16. You Can Take a Road Trip Around the Entirety of Loch Ness…
Though the roads of Loch Ness don’t always hug the shore, they do for the majority of the time… so a road trip around the big body of water is (of course!) a great way to see pretty much all of the loch.
On the northern side, you follow the major A82 road, taking in some famous settlements, such as Drumnadrochit, Invermoriston and Fort Augustus (and Urquhart Castle!).
On the southern side, you get some tiny villages, some brilliant views, and a largely-unexplored area (which I reckon is much more beautiful and interesting than the northern half of the road trip). This section is on rural roads, rather than a well-traveled highway.
In total, the ride clocks in at around 64 miles (103km), so it’s totally possible as a half-day trip (or a day trip with lots of stops).
If you’re looking for even more road trips in Scotland, check out our guide to the best road-based rides the nation has to offer.
17. … or Walk or Cycle Around It Instead!
I think this is a much more interesting option than just jumping in a car.
If you’re gonna cycle around Loch Ness, you can of course follow the road route as outlined above (though the northern stretch is pretty dangerous and unpleasant).
Or, instead, you can follow the Loch Ness 360°, a multi-purpose adventure loop around the whole loch. It’s suitable for cycling, hiking and running. In total, it clocks in at 80 miles (129.5 km), and it’s a very popular route. For some stretches, it hugs the shores—but it largely runs in and around the hills and fields surrounding the loch.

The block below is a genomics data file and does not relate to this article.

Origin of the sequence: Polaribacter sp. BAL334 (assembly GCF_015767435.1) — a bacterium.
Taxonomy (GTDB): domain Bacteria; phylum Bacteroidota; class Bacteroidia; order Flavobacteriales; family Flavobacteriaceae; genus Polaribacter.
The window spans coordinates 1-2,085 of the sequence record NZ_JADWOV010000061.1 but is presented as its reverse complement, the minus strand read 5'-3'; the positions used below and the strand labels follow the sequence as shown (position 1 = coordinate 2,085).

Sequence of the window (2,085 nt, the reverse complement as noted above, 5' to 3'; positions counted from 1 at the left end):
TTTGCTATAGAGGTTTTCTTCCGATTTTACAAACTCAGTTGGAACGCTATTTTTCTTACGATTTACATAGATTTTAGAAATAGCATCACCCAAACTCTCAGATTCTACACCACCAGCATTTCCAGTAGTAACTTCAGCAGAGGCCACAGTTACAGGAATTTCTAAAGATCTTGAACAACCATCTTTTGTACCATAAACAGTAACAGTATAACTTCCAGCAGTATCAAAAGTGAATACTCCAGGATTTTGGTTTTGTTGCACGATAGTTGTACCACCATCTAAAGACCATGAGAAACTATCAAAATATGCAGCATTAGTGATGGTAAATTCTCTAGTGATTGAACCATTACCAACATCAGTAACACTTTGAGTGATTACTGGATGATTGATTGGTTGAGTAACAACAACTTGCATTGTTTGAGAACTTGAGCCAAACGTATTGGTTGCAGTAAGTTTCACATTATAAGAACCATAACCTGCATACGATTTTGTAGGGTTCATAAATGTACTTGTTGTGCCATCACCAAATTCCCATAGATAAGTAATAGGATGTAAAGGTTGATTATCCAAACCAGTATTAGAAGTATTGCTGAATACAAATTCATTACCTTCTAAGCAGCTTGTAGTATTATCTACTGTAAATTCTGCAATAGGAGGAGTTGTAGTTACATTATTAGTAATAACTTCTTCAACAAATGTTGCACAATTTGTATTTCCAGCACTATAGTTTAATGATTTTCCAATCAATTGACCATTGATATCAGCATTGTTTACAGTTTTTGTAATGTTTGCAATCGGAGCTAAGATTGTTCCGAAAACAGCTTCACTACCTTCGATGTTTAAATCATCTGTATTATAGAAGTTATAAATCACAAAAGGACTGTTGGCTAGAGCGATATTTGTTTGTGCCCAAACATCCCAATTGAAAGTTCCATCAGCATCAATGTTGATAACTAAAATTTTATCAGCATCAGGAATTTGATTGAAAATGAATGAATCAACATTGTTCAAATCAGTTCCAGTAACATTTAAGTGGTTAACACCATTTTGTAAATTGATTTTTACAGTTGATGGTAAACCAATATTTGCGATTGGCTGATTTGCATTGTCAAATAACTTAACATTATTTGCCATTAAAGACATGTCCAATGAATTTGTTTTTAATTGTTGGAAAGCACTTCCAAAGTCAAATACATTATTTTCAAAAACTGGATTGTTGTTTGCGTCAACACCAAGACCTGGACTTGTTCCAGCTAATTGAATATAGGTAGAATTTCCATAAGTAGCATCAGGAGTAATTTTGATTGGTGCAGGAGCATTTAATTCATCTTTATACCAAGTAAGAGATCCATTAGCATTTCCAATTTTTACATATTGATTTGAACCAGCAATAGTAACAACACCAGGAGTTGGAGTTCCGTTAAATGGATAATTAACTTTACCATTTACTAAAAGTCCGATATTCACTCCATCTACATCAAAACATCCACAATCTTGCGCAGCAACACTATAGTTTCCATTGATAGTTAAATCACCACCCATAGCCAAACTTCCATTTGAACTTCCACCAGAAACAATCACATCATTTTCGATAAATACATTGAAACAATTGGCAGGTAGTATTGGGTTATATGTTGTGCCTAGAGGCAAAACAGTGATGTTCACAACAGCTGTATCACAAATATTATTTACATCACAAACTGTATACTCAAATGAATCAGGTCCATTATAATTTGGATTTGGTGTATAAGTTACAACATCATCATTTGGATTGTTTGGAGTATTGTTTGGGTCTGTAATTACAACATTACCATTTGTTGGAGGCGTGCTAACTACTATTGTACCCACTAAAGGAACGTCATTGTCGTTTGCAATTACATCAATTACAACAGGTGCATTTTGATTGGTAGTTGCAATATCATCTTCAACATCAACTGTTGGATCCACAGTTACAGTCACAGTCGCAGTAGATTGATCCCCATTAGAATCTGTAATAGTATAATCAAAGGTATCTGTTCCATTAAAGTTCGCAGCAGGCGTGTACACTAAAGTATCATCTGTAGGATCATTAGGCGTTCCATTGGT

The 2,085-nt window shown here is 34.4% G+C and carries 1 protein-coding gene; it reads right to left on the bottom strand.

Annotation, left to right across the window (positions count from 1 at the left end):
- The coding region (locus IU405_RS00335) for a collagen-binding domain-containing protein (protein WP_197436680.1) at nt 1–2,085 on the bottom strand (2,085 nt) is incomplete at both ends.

Aside from the Loch Ness 360°, there are lots more great walks and wanders in and around Inverness.
18. It’s Possible to Buy a Bottle of Loch Ness Water
If you’re looking for a weird Loch Ness keepsake, you’ve found one.
An imaginatively-named company called ‘Loch Ness Water’ allows you to buy souvenir-style gift bottles with Loch Ness water inside. You can’t drink it, bathe in it, or do anything at all with it. But that’s what souvenirs are all about.
You get a discount for buying two bottles, in case one just isn’t enough.
19. It’s One of the Best Fishing Sites in Scotland
Given its size and depth, this one probably doesn’t come as much of a surprise—Loch Ness is home to eel, pike, sturgeon, lamprey, salmon, trout, and plenty more, and it’s a great place to play with your rod.
If you want to fish, it’s one of the best locations in Scotland. You can either do it yourself, or you can join one of the many tours offering expertise, equipment, and all that other useful stuff.
Depending on when and where you go, you may or may not need a permit. So make sure you check in advance!
20. I Think It’s Overrated
Yep, for our penultimate ‘fact,’ we’ve gone all subjective.
There are of course lots of great things you can do in and around Loch Ness, but I think there are way better lochs in Scotland. And let’s be honest, in a nation of more than 30,000 freshwater lochs, that’s not hard to believe.
There are deeper lochs, funner lochs, more beautiful lochs, and more interesting lochs. Yeah, Loch Ness is an iconic must-visit… but don’t make it your only Scottish loch experience.
21. Our Website is Not Named After Loch Ness
Despite the pretty similar name, no, we’re not named after Loch Ness.
Sorry to disappoint you 🙂
Facts About Loch Ness: Final Thoughts and Further Reading
And just like that, we’ve reached the end of this guide, and the end of your education on mega-famous Loch Ness.
If you want to know anything else about Scotland’s lochs, check out our guide to the best lochs in Scotland. Or if you want to know more about some of the nation’s other outdoor areas, wander over to our guides on the best hikes in the nation and the best cliffs in the nation.
And last of all, here are the top 23 reasons you should visit Scotland!
Thanks for reading, thanks for sticking around, and I’m sure we’ll see you soon.